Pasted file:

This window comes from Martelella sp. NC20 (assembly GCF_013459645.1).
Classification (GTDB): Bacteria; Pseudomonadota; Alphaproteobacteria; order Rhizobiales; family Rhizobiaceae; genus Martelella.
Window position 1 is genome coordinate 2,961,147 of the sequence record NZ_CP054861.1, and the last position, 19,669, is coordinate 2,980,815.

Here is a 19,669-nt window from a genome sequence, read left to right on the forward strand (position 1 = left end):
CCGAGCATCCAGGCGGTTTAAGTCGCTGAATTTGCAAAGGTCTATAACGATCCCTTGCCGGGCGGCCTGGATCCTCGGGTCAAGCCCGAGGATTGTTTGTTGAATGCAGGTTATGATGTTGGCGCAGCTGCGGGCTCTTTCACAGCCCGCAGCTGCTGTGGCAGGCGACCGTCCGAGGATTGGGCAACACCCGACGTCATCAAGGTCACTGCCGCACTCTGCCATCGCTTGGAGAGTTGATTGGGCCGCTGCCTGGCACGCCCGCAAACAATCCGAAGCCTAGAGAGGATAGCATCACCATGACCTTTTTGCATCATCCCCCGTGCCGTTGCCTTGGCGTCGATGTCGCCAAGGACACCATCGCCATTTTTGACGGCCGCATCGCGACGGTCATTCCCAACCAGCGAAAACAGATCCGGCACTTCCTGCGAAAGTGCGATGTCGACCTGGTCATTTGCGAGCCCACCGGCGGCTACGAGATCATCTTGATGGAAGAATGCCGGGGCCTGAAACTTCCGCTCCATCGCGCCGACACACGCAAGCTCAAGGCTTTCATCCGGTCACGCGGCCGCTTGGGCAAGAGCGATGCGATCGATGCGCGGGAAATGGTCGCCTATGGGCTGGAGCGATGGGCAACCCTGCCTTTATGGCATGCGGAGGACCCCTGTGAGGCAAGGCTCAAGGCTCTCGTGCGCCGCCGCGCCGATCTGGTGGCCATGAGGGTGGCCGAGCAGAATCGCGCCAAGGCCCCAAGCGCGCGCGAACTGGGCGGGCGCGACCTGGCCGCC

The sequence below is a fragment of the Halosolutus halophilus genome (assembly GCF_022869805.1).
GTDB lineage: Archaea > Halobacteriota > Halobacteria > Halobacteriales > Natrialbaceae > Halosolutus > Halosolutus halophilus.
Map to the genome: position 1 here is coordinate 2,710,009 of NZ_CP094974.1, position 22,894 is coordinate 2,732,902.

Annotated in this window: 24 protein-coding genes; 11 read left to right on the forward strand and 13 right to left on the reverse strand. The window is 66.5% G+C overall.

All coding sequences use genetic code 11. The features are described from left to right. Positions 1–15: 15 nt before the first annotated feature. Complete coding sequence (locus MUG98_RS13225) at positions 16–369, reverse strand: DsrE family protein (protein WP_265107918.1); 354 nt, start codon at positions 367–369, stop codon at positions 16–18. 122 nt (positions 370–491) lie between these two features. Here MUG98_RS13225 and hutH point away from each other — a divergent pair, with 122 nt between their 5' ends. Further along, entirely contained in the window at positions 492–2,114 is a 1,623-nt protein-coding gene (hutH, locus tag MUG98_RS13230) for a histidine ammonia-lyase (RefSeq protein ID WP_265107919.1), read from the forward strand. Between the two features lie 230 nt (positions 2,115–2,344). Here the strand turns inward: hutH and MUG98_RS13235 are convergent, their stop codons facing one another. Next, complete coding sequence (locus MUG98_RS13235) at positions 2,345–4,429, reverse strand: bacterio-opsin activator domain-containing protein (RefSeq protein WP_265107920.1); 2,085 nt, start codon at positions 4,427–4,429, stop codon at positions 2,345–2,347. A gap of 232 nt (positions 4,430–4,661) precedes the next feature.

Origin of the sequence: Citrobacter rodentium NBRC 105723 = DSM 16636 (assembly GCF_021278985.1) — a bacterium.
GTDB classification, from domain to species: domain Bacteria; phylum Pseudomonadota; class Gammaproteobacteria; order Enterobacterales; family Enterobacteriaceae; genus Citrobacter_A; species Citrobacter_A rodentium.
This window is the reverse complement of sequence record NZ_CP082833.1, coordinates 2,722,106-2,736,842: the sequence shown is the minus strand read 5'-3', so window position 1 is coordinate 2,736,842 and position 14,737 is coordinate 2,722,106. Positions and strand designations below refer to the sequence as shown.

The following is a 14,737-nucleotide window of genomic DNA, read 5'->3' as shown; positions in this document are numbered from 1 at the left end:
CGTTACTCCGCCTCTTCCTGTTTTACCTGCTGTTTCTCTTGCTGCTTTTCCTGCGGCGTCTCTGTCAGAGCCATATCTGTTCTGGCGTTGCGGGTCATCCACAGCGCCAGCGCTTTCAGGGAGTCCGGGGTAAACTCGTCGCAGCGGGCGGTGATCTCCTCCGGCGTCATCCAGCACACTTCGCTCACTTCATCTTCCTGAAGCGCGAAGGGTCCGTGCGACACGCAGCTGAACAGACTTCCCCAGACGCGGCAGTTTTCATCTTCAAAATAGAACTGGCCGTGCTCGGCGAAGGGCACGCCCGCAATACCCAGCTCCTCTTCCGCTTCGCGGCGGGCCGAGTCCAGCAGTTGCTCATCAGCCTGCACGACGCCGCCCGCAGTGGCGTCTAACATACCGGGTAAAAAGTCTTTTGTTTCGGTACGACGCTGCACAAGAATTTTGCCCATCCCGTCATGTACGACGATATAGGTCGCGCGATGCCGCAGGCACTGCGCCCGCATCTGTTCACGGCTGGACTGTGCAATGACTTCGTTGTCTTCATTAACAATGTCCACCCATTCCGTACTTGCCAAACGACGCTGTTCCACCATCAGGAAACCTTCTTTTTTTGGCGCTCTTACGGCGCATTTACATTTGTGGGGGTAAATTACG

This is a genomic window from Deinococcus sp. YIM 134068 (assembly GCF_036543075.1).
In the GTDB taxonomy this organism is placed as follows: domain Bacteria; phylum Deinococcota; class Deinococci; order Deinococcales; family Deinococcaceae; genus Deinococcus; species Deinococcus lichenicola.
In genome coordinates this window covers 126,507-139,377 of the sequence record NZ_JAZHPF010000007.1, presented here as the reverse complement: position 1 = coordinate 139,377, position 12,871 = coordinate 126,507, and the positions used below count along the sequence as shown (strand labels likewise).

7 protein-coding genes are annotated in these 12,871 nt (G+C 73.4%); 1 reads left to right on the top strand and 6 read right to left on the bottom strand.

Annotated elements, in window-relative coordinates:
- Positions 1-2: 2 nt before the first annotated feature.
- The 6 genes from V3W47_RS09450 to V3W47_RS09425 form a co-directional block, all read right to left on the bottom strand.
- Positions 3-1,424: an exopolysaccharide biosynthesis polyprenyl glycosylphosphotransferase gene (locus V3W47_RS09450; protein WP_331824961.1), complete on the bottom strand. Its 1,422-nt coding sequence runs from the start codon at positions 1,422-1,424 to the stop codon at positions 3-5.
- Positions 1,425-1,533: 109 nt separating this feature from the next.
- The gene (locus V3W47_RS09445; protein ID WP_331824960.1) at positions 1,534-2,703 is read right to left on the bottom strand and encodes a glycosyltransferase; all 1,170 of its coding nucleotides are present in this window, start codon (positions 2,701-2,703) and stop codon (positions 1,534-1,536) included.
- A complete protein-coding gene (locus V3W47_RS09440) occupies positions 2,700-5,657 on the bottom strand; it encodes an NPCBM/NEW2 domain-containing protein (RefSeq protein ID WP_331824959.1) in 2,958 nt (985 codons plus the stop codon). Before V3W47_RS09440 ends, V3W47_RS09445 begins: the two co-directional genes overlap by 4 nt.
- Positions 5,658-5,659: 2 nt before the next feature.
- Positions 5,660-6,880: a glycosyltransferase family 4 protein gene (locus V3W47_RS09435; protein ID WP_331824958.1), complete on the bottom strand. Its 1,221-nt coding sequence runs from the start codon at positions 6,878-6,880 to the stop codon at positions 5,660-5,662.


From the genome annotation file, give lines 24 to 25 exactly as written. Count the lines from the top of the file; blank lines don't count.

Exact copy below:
- Positions 1,425-1,533: 109 nt separating this feature from the next.
- The gene (locus V3W47_RS09445; protein ID WP_331824960.1) at positions 1,534-2,703 is read right to left on the bottom strand and encodes a glycosyltransferase; all 1,170 of its coding nucleotides are present in this window, start codon (positions 2,701-2,703) and stop codon (positions 1,534-1,536) included.